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Located in the north east of the province, this village stands at the heart of the Los Pedroches region, of which it is considered the capital. Its landscape therefore displays the typical characteristics of this mountainous area, with extensive pastures of oak, used for extensive grazing of cattle, sheep and ibérico pig. Apart from that, there are also cereal crops and olive trees.

The city, as commercial and administrative center of the region, is the result of a mixture of tradition and modernity. On the one hand, we find cozy streets of traditional houses where it joins the granite and limestone, such as defining elements of the architecture of the area, and secondly, there is new construction of modern buildings and wide streets. Worthy of note are the parish churches of Saint Catherine and Saint Sebastian.


The capital of the Pedroche Valley region.

The present-day name of the town is first documented in 1425. Tradition has it that it is derived from the presence of a well (pozo) on the site of the first houses built here.

Relics found in the Sierra del Aguila point to the presence of Neolithic Man; at La Venta Velasco and Carboneros, Bronze Age remains have been discovered. Evidence of Prehistoric Man is provided by funereal dolmens.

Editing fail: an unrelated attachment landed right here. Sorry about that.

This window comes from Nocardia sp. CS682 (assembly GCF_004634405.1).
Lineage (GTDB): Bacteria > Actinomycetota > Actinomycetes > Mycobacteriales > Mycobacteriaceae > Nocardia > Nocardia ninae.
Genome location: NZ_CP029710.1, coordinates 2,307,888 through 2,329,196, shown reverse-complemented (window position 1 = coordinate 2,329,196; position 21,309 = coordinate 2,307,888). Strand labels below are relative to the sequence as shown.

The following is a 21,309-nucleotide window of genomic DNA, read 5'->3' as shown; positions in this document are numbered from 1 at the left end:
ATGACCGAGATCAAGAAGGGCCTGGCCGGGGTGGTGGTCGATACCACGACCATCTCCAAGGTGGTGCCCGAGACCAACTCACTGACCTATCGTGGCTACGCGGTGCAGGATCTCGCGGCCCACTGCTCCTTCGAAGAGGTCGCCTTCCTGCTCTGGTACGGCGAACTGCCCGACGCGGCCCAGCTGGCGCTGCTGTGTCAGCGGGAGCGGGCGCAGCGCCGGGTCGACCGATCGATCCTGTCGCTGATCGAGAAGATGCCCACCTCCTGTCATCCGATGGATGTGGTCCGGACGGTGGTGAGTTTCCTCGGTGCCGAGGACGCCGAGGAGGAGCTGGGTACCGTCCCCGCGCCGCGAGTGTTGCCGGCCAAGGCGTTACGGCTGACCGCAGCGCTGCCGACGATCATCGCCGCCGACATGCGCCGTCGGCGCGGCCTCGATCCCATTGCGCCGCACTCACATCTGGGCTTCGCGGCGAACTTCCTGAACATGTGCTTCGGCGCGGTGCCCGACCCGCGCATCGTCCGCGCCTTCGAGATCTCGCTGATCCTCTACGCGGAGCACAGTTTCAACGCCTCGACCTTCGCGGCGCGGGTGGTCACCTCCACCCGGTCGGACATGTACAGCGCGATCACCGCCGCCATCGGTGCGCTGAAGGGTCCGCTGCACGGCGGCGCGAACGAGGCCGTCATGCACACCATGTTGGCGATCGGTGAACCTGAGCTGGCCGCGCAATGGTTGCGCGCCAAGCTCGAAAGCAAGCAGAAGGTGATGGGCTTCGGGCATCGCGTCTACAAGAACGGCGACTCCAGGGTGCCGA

Pozoblanco dates back to the 14th century; its first inhabitants were shepherds who came to the area from Pedroche.

In 1478, the Catholic Monarchs granted it village status. In 1560, Cordoba lost control of Pozoblanco when it became part of the Marquis of El Carpio's lordly estate.

In 1641, the Seven Villages of Los Pedroches were forced to buy their own lands from the Crown; their boundaries were not fixed until 1724. In 1747, the jurisdiction of the Marquis of Carpio over the villages of Los Pedroches, Pozoblanco included, came to an end.

Pozoblanco now became an important town within the region; Charles III gave permission for the building of a court and a chief magistrate's office, the latter having previously been located in Torremilano.

By the beginning of the 19th century, the town boasted a Friends of the Country Society, a mortgage office in charge of seven villages and a post office.

Eminent citizens

Juan Gines de Sepulveda, chaplain and chronicler to Charles I (1490-1573).
Marcos Redondo Valencia, baritone (1893-1976).
Diego de la Cruz, founder of Jesus of Nazareth Hospital.

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